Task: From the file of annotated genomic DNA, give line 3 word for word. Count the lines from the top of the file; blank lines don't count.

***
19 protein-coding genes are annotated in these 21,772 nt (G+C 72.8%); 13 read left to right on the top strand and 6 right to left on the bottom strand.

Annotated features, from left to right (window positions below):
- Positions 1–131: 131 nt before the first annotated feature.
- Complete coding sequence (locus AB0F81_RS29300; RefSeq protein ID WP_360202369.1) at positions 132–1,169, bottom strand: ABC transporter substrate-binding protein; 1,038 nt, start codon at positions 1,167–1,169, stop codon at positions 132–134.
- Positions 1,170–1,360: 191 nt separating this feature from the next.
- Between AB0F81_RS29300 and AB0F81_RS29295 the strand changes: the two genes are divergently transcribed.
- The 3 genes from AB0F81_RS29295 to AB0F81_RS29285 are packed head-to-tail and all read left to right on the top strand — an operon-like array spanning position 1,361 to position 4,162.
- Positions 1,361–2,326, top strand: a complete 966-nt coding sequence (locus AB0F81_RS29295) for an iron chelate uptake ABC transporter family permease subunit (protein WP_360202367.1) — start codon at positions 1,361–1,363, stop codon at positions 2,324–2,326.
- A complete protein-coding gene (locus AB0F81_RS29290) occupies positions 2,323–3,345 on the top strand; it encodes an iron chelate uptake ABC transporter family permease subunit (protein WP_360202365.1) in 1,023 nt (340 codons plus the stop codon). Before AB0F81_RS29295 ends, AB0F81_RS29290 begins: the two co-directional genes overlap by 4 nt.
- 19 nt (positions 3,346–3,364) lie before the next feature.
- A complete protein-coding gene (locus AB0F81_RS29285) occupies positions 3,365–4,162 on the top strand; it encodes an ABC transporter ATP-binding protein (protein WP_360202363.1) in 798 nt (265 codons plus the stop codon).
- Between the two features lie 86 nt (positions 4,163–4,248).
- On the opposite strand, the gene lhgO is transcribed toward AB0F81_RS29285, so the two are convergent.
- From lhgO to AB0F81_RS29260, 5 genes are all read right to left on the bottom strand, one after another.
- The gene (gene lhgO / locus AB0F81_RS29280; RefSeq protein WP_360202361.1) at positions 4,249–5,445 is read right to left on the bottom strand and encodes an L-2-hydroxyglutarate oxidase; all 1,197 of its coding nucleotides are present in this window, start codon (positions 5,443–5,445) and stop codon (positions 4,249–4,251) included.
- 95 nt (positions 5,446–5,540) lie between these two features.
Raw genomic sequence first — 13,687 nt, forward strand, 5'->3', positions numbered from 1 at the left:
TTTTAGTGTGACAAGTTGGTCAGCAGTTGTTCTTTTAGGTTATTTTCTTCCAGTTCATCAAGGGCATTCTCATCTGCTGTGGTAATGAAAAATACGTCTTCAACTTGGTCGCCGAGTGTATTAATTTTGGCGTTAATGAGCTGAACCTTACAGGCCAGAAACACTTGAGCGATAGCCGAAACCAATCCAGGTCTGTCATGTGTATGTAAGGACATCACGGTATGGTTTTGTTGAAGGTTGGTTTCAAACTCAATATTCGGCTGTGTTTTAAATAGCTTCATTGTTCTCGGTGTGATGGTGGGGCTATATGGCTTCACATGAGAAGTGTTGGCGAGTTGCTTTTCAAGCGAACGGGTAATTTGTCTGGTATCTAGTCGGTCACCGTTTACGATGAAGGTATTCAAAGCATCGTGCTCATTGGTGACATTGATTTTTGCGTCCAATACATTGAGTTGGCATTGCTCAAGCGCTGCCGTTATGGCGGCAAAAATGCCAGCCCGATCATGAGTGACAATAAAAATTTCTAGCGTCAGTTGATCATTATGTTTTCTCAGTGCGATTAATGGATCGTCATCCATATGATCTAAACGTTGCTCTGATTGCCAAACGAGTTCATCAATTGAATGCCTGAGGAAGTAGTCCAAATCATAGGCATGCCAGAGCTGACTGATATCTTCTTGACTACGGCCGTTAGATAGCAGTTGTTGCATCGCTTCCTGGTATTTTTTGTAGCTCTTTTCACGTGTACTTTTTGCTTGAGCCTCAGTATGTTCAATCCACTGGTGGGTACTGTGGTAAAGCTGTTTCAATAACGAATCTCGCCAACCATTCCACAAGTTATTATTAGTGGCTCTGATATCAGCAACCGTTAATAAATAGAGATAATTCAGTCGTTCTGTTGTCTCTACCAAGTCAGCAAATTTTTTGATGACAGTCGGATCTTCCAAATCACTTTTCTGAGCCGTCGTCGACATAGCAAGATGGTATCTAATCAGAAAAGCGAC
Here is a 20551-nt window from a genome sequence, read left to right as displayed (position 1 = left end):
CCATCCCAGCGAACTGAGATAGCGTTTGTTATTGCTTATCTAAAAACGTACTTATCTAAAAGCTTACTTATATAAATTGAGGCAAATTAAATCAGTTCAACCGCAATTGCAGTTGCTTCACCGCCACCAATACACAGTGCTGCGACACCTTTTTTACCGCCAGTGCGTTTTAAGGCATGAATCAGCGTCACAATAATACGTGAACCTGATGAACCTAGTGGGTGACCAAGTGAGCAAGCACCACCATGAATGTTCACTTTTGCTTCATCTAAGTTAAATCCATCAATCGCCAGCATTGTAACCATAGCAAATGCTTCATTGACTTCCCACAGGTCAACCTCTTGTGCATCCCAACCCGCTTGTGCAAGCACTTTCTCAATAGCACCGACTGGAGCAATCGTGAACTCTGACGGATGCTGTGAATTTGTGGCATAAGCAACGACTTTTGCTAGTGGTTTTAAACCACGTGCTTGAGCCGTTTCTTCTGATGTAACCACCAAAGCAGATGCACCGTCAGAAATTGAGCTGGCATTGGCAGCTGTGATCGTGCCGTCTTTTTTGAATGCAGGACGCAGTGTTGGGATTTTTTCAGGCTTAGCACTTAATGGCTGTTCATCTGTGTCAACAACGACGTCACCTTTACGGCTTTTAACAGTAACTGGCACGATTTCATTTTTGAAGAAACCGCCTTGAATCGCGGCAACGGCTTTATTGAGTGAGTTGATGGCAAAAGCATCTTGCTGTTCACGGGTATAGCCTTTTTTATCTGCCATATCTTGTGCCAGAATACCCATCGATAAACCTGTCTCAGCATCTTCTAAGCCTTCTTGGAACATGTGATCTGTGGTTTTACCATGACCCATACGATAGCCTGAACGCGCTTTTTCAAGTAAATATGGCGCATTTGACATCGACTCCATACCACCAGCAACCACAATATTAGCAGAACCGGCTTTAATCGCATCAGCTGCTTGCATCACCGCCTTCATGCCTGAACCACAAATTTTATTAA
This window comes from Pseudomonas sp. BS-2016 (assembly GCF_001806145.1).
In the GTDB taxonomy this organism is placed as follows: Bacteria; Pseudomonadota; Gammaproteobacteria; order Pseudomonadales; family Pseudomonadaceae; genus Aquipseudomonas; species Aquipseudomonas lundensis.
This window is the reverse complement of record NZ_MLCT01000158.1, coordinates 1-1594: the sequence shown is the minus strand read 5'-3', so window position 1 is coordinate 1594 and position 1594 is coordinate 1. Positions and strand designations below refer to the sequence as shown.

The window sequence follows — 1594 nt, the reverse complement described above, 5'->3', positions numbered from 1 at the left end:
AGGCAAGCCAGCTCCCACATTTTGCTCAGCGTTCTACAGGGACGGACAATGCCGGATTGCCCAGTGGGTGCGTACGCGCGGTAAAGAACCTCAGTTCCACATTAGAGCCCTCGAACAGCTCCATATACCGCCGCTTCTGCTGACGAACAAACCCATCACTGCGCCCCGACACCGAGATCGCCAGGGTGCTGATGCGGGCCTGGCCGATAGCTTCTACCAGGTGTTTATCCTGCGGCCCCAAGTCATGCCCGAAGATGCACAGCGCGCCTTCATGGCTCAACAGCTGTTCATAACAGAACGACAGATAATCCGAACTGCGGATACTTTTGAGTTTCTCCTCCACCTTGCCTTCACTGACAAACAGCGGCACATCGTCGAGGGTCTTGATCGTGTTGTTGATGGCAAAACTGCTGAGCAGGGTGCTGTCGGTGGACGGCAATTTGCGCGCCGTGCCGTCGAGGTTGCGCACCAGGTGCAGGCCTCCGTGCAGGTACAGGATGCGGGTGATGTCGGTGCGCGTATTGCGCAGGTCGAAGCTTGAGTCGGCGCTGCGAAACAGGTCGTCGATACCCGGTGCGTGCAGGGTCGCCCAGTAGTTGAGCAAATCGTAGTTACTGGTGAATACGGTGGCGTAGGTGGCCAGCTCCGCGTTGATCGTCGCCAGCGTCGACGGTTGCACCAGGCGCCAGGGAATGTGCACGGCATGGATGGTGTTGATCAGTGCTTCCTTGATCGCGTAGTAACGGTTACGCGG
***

- Positions 1–131: 131 nt before the first annotated feature.